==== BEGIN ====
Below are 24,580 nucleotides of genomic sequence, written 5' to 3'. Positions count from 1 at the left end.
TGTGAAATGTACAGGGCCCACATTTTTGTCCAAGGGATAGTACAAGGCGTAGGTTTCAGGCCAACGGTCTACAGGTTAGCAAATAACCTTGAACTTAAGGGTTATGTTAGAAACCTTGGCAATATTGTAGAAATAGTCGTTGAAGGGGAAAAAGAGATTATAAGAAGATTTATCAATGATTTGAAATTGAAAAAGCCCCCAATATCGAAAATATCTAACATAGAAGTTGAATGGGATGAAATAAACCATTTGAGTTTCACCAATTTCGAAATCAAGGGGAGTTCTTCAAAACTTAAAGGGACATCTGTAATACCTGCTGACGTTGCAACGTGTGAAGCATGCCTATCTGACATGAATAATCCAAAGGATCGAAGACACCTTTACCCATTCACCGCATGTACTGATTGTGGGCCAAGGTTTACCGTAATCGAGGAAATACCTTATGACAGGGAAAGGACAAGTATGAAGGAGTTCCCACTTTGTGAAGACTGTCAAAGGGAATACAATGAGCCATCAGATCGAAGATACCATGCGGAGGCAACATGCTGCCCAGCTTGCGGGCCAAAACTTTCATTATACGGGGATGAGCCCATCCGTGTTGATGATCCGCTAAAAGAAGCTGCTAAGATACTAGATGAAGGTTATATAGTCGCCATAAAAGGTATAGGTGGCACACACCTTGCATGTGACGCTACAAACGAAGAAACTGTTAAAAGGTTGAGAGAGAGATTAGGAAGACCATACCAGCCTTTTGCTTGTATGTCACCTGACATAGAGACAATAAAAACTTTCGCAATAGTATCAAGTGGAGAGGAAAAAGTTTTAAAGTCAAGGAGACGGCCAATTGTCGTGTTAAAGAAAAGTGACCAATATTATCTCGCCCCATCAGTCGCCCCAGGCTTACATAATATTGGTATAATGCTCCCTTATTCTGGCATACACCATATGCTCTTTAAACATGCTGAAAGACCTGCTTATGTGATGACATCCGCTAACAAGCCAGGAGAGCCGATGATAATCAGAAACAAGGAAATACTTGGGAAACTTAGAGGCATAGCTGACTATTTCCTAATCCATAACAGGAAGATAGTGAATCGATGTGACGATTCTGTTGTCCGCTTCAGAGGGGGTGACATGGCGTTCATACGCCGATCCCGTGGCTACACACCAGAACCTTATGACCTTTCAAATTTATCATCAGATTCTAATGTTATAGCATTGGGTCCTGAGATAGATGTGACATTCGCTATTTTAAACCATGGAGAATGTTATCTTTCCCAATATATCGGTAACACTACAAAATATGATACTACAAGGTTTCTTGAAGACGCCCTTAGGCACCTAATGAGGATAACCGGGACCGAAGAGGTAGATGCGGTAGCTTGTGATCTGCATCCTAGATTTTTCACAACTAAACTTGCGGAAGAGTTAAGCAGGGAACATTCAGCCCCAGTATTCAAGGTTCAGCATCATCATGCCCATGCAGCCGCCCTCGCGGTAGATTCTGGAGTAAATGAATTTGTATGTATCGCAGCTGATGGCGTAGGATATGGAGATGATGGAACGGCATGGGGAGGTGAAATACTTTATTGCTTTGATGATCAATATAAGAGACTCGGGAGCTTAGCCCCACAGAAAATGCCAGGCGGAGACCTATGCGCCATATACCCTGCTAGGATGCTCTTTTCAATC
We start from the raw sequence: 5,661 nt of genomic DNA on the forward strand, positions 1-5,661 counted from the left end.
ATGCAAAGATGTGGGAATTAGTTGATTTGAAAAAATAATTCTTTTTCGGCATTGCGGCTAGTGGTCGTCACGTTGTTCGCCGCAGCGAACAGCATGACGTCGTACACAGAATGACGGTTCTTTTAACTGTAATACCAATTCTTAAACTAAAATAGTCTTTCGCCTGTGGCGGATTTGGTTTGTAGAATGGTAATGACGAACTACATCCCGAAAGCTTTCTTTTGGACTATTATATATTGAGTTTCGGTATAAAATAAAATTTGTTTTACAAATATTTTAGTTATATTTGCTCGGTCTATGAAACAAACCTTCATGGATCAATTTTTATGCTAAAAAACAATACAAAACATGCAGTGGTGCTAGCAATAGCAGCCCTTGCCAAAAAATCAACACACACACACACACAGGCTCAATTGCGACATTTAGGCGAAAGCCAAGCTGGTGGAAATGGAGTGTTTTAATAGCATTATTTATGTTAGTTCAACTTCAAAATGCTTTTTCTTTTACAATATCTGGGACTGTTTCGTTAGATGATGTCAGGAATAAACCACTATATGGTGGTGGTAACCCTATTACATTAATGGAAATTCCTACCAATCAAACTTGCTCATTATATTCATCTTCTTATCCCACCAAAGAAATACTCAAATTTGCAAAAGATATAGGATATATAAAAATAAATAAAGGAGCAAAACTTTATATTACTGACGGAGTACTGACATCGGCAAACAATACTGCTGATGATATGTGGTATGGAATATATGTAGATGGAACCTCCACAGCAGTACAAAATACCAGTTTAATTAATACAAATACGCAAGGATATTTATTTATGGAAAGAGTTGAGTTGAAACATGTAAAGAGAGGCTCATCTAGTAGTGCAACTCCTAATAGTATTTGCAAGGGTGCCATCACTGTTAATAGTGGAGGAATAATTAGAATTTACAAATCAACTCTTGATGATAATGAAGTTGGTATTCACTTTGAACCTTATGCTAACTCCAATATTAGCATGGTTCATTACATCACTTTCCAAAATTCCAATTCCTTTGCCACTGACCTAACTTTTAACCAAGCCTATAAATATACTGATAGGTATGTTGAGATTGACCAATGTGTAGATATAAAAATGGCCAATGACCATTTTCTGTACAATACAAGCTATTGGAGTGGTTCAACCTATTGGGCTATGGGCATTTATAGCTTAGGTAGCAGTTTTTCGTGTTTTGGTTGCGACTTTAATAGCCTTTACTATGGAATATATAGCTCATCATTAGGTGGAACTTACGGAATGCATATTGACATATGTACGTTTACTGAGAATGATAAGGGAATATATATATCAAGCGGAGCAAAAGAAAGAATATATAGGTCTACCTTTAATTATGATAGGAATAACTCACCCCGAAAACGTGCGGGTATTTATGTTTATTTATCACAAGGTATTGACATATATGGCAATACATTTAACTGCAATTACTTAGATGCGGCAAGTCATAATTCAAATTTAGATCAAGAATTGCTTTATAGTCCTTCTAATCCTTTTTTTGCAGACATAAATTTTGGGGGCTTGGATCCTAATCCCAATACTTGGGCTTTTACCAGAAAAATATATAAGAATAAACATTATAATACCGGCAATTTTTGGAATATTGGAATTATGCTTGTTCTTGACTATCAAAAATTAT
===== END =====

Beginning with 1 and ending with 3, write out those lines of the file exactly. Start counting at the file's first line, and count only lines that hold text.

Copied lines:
Below are 24,580 nucleotides of genomic sequence, written 5' to 3'. Positions count from 1 at the left end.
TGTGAAATGTACAGGGCCCACATTTTTGTCCAAGGGATAGTACAAGGCGTAGGTTTCAGGCCAACGGTCTACAGGTTAGCAAATAACCTTGAACTTAAGGGTTATGTTAGAAACCTTGGCAATATTGTAGAAATAGTCGTTGAAGGGGAAAAAGAGATTATAAGAAGATTTATCAATGATTTGAAATTGAAAAAGCCCCCAATATCGAAAATATCTAACATAGAAGTTGAATGGGATGAAATAAACCATTTGAGTTTCACCAATTTCGAAATCAAGGGGAGTTCTTCAAAACTTAAAGGGACATCTGTAATACCTGCTGACGTTGCAACGTGTGAAGCATGCCTATCTGACATGAATAATCCAAAGGATCGAAGACACCTTTACCCATTCACCGCATGTACTGATTGTGGGCCAAGGTTTACCGTAATCGAGGAAATACCTTATGACAGGGAAAGGACAAGTATGAAGGAGTTCCCACTTTGTGAAGACTGTCAAAGGGAATACAATGAGCCATCAGATCGAAGATACCATGCGGAGGCAACATGCTGCCCAGCTTGCGGGCCAAAACTTTCATTATACGGGGATGAGCCCATCCGTGTTGATGATCCGCTAAAAGAAGCTGCTAAGATACTAGATGAAGGTTATATAGTCGCCATAAAAGGTATAGGTGGCACACACCTTGCATGTGACGCTACAAACGAAGAAACTGTTAAAAGGTTGAGAGAGAGATTAGGAAGACCATACCAGCCTTTTGCTTGTATGTCACCTGACATAGAGACAATAAAAACTTTCGCAATAGTATCAAGTGGAGAGGAAAAAGTTTTAAAGTCAAGGAGACGGCCAATTGTCGTGTTAAAGAAAAGTGACCAATATTATCTCGCCCCATCAGTCGCCCCAGGCTTACATAATATTGGTATAATGCTCCCTTATTCTGGCATACACCATATGCTCTTTAAACATGCTGAAAGACCTGCTTATGTGATGACATCCGCTAACAAGCCAGGAGAGCCGATGATAATCAGAAACAAGGAAATACTTGGGAAACTTAGAGGCATAGCTGACTATTTCCTAATCCATAACAGGAAGATAGTGAATCGATGTGACGATTCTGTTGTCCGCTTCAGAGGGGGTGACATGGCGTTCATACGCCGATCCCGTGGCTACACACCAGAACCTTATGACCTTTCAAATTTATCATCAGATTCTAATGTTATAGCATTGGGTCCTGAGATAGATGTGACATTCGCTATTTTAAACCATGGAGAATGTTATCTTTCCCAATATATCGGTAACACTACAAAATATGATACTACAAGGTTTCTTGAAGACGCCCTTAGGCACCTAATGAGGATAACCGGGACCGAAGAGGTAGATGCGGTAGCTTGTGATCTGCATCCTAGATTTTTCACAACTAAACTTGCGGAAGAGTTAAGCAGGGAACATTCAGCCCCAGTATTCAAGGTTCAGCATCATCATGCCCATGCAGCCGCCCTCGCGGTAGATTCTGGAGTAAATGAATTTGTATGTATCGCAGCTGATGGCGTAGGATATGGAGATGATGGAACGGCATGGGGAGGTGAAATACTTTATTGCTTTGATGATCAATATAAGAGACTCGGGAGCTTAGCCCCACAGAAAATGCCAGGCGGAGACCTATGCGCCATATACCCTGCTAGGATGCTCTTTTCAATC
We start from the raw sequence: 5,661 nt of genomic DNA on the forward strand, positions 1-5,661 counted from the left end.